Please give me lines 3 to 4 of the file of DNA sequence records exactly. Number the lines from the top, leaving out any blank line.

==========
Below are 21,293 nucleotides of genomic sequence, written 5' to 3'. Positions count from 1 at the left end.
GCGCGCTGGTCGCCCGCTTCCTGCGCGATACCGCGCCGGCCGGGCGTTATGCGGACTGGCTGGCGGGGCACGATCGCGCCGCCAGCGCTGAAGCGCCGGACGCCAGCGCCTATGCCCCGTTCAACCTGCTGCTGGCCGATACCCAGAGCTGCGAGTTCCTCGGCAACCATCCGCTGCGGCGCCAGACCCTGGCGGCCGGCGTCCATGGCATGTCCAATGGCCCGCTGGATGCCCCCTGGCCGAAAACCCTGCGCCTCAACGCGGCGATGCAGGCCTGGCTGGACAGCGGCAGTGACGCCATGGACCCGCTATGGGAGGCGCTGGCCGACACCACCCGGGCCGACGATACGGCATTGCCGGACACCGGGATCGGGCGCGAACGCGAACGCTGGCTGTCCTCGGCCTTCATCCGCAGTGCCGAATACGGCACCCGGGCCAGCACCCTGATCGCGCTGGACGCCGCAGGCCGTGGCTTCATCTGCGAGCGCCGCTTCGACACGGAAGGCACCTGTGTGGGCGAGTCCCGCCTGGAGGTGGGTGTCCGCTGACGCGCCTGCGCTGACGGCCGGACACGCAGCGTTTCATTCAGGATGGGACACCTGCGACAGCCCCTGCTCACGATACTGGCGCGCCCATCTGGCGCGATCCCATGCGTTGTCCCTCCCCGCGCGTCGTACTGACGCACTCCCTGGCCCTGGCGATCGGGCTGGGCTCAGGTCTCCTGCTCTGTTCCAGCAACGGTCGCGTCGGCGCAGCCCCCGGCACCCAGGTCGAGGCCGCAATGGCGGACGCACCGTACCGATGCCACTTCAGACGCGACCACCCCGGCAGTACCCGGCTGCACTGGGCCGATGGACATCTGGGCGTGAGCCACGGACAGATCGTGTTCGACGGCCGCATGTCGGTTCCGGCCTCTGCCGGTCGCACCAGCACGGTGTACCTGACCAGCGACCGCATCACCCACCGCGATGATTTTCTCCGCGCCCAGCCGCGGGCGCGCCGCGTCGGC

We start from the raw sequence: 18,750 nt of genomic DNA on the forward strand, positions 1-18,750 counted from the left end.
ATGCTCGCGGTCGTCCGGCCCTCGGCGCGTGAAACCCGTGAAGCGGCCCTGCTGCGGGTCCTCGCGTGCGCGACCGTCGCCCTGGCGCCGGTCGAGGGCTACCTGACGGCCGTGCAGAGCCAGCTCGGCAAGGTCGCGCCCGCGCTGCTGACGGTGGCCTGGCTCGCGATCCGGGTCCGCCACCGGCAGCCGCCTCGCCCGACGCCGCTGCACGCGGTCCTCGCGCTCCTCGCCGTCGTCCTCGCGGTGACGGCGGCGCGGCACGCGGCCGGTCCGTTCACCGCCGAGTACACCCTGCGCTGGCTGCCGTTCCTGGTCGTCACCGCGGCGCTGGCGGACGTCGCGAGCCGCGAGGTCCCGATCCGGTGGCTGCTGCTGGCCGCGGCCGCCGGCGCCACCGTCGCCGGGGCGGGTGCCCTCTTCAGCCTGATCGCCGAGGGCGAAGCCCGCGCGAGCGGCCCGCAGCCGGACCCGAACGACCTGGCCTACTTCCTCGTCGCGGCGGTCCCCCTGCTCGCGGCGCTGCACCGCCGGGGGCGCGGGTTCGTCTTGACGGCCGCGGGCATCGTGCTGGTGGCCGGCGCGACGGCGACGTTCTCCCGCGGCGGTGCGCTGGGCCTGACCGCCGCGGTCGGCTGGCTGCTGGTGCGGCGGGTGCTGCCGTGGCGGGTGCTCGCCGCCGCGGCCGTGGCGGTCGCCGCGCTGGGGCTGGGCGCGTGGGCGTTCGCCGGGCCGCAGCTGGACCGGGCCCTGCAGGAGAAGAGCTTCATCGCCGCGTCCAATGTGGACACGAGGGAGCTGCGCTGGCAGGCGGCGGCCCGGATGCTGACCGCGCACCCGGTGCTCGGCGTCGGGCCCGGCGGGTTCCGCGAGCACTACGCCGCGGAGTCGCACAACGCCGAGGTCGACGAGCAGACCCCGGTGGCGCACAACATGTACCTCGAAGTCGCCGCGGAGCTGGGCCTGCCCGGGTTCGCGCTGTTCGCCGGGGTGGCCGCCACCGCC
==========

We start from the raw sequence: 18,750 nt of genomic DNA on the forward strand, positions 1-18,750 counted from the left end.
ATGCTCGCGGTCGTCCGGCCCTCGGCGCGTGAAACCCGTGAAGCGGCCCTGCTGCGGGTCCTCGCGTGCGCGACCGTCGCCCTGGCGCCGGTCGAGGGCTACCTGACGGCCGTGCAGAGCCAGCTCGGCAAGGTCGCGCCCGCGCTGCTGACGGTGGCCTGGCTCGCGATCCGGGTCCGCCACCGGCAGCCGCCTCGCCCGACGCCGCTGCACGCGGTCCTCGCGCTCCTCGCCGTCGTCCTCGCGGTGACGGCGGCGCGGCACGCGGCCGGTCCGTTCACCGCCGAGTACACCCTGCGCTGGCTGCCGTTCCTGGTCGTCACCGCGGCGCTGGCGGACGTCGCGAGCCGCGAGGTCCCGATCCGGTGGCTGCTGCTGGCCGCGGCCGCCGGCGCCACCGTCGCCGGGGCGGGTGCCCTCTTCAGCCTGATCGCCGAGGGCGAAGCCCGCGCGAGCGGCCCGCAGCCGGACCCGAACGACCTGGCCTACTTCCTCGTCGCGGCGGTCCCCCTGCTCGCGGCGCTGCACCGCCGGGGGCGCGGGTTCGTCTTGACGGCCGCGGGCATCGTGCTGGTGGCCGGCGCGACGGCGACGTTCTCCCGCGGCGGTGCGCTGGGCCTGACCGCCGCGGTCGGCTGGCTGCTGGTGCGGCGGGTGCTGCCGTGGCGGGTGCTCGCCGCCGCGGCCGTGGCGGTCGCCGCGCTGGGGCTGGGCGCGTGGGCGTTCGCCGGGCCGCAGCTGGACCGGGCCCTGCAGGAGAAGAGCTTCATCGCCGCGTCCAATGTGGACACGAGGGAGCTGCGCTGGCAGGCGGCGGCCCGGATGCTGACCGCGCACCCGGTGCTCGGCGTCGGGCCCGGCGGGTTCCGCGAGCACTACGCCGCGGAGTCGCACAACGCCGAGGTCGACGAGCAGACCCCGGTGGCGCACAACATGTACCTCGAAGTCGCCGCGGAGCTGGGCCTGCCCGGGTTCGCGCTGTTCGCCGGGGTGGCCGCCACCGCC